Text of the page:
Paris is Brewing: The History of Coffee in France Since Louis XIV
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Madame Sévigné, one of the great French literary icons remembered for her extensive and opinionated letter writing said, “There are two things the French will never swallow – Racine’s poetry and coffee.” Fortunately, she was wrong about both.
Around 850 A.D., Kaldi– the legendary Ethiopian goatherd who is considered to have initiated coffee’s incredible worldwide journey– is said to have noticed his herd frolicking from one coffee shrub to another grazing on the cherry-red pods containing the beans. After trying a few himself he was soon dancing with his goats. A monk, watching Kaldi’s ensuing merriment, gathered the pods and prepared an infusion for his fellow brothers who are said to have stayed awake all night receiving divine inspiration while reciting prayers. Slowly moving north, coffee next made an appearance in Cairo and Mecca as early as 1,000 A.D. in the form of the first “power bars” — a mixture of ground coffee rolled in animal fat.
The rubiaceae coffee plant, a small evergreen shrub with fragrant flowers resembling a gardenia, is native to the Kaffe region in Ethiopia. Its dark red pod, bunn, which contain 1-3 beans, is self-pollinating and takes 3-6 years to reach harvesting maturity. Caffeine, the natural alkaloid stimulant found in the bean, serves as an inborn plant pesticide, protecting the coffee fruit from insects. Coffee trees were brought from Ethiopia, across the Red Sea, to the southern part of the Arabian peninsula in the 13th century and by the beginning of the 14th century, Muslims were drinking coffee religiously. Islam’s prohibition of alcohol facilitated the proliferation of coffee. The use of the “wine of Arabia” as a holy mixture spread north with the conquest of the Arabian peninsula by the Turks in the early 16th century. The first documented coffee houses, kaveh-kanes, opened in Constantinople (Istanbul) in 1554. Coffee was a thick, unfiltered liquid, the same which is still served in Turkey, Greece and the Middle East.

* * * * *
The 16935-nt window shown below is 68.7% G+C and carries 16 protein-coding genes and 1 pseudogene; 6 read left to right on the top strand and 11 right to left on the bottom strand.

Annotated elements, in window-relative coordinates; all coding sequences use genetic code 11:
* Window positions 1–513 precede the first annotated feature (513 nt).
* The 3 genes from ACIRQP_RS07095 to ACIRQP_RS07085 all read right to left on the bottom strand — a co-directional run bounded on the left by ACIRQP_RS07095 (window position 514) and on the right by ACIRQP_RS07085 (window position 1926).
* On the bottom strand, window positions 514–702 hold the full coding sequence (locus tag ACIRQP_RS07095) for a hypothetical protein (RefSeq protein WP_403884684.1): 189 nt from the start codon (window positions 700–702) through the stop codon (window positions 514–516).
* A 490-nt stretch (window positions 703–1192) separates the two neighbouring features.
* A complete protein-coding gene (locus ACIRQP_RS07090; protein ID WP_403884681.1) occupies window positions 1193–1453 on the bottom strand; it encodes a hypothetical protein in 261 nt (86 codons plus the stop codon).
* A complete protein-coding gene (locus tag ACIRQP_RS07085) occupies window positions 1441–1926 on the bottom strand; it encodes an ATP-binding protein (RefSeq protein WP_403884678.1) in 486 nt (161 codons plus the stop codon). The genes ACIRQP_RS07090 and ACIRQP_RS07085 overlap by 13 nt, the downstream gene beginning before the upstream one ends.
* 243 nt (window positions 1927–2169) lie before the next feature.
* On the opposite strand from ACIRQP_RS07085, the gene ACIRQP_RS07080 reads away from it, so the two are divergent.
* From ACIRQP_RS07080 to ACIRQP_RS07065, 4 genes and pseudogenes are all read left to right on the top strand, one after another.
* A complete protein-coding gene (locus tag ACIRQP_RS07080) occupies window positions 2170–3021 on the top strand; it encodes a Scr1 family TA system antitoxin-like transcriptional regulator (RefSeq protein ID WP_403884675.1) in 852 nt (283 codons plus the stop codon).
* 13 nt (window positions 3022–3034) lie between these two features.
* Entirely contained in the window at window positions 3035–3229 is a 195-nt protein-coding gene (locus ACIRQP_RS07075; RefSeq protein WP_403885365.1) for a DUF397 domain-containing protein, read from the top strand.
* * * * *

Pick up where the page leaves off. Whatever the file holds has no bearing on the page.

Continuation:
By the early 17th century, coffee was introduced to Europe through Venetian merchants where it was met with strong resistance from the Catholic church. When Pope Clement VIII was asked to declare the “black, sooty beverage” the invention of Satan, he replied, “Let me taste it first.” He did and proclaimed, “This devil’s drink is so delicious we should cheat the devil by baptizing it!” After his pronouncement coffee spread through Europe like lightning. Venice’s first coffee house opened in 1645, England’s in 1650 and France’s in 1671, although coffee arrived in the port of Marseille in 1644.
Coffee was first introduced to Paris in 1669 by Suleyman Aga, the ambassador to the court of King Louis XIV of France. Aga was sent by Mohammed IV with sacks of coffee which he described as a magical beverage when mixed with a small quantity of cloves, cardamom seeds and sugar which was then bought by the ounce at the apothecary’s shop. He also brought the apparatus used in the preparation of the Turkish style coffee drink including china dishes, and small pieces of muslin embroidered with gold, silver, and silk, which the Turks used as napkins. He became the darling of Parisian society remaining in Paris long enough firmly to establish the custom he had introduced.